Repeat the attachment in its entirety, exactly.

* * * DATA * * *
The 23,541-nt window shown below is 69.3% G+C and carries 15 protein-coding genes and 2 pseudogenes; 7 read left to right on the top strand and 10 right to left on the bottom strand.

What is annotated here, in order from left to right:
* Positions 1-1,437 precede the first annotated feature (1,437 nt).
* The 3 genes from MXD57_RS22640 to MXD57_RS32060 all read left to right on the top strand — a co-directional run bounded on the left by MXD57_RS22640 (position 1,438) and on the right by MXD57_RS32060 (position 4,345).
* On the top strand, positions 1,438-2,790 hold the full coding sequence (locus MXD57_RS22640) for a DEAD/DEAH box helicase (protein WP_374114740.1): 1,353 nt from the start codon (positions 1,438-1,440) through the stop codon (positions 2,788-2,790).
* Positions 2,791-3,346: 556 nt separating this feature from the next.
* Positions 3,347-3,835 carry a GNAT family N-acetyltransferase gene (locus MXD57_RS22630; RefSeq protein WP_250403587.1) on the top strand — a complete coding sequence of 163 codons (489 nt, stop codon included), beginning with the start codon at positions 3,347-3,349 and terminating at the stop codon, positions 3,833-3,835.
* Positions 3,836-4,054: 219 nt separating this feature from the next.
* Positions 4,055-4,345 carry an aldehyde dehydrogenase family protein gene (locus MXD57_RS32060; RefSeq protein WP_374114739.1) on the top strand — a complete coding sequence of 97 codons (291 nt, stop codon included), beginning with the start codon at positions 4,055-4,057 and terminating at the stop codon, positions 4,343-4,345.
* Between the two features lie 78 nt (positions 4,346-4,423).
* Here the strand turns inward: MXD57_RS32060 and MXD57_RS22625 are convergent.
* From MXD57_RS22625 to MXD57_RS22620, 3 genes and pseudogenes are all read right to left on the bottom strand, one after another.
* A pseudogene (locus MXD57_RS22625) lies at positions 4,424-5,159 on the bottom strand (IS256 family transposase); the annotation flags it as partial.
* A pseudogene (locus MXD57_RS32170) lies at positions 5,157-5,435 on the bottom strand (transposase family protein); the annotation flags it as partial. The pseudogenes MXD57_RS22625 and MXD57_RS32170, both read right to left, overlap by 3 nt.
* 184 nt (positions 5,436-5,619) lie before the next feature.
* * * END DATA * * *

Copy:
The 23,541-nt window shown below is 69.3% G+C and carries 15 protein-coding genes and 2 pseudogenes; 7 read left to right on the top strand and 10 right to left on the bottom strand.

What is annotated here, in order from left to right:
* Positions 1-1,437 precede the first annotated feature (1,437 nt).
* The 3 genes from MXD57_RS22640 to MXD57_RS32060 all read left to right on the top strand — a co-directional run bounded on the left by MXD57_RS22640 (position 1,438) and on the right by MXD57_RS32060 (position 4,345).
* On the top strand, positions 1,438-2,790 hold the full coding sequence (locus MXD57_RS22640) for a DEAD/DEAH box helicase (protein WP_374114740.1): 1,353 nt from the start codon (positions 1,438-1,440) through the stop codon (positions 2,788-2,790).
* Positions 2,791-3,346: 556 nt separating this feature from the next.
* Positions 3,347-3,835 carry a GNAT family N-acetyltransferase gene (locus MXD57_RS22630; RefSeq protein WP_250403587.1) on the top strand — a complete coding sequence of 163 codons (489 nt, stop codon included), beginning with the start codon at positions 3,347-3,349 and terminating at the stop codon, positions 3,833-3,835.
* Positions 3,836-4,054: 219 nt separating this feature from the next.
* Positions 4,055-4,345 carry an aldehyde dehydrogenase family protein gene (locus MXD57_RS32060; RefSeq protein WP_374114739.1) on the top strand — a complete coding sequence of 97 codons (291 nt, stop codon included), beginning with the start codon at positions 4,055-4,057 and terminating at the stop codon, positions 4,343-4,345.
* Between the two features lie 78 nt (positions 4,346-4,423).
* Here the strand turns inward: MXD57_RS32060 and MXD57_RS22625 are convergent.
* From MXD57_RS22625 to MXD57_RS22620, 3 genes and pseudogenes are all read right to left on the bottom strand, one after another.
* A pseudogene (locus MXD57_RS22625) lies at positions 4,424-5,159 on the bottom strand (IS256 family transposase); the annotation flags it as partial.
* A pseudogene (locus MXD57_RS32170) lies at positions 5,157-5,435 on the bottom strand (transposase family protein); the annotation flags it as partial. The pseudogenes MXD57_RS22625 and MXD57_RS32170, both read right to left, overlap by 3 nt.
* 184 nt (positions 5,436-5,619) lie before the next feature.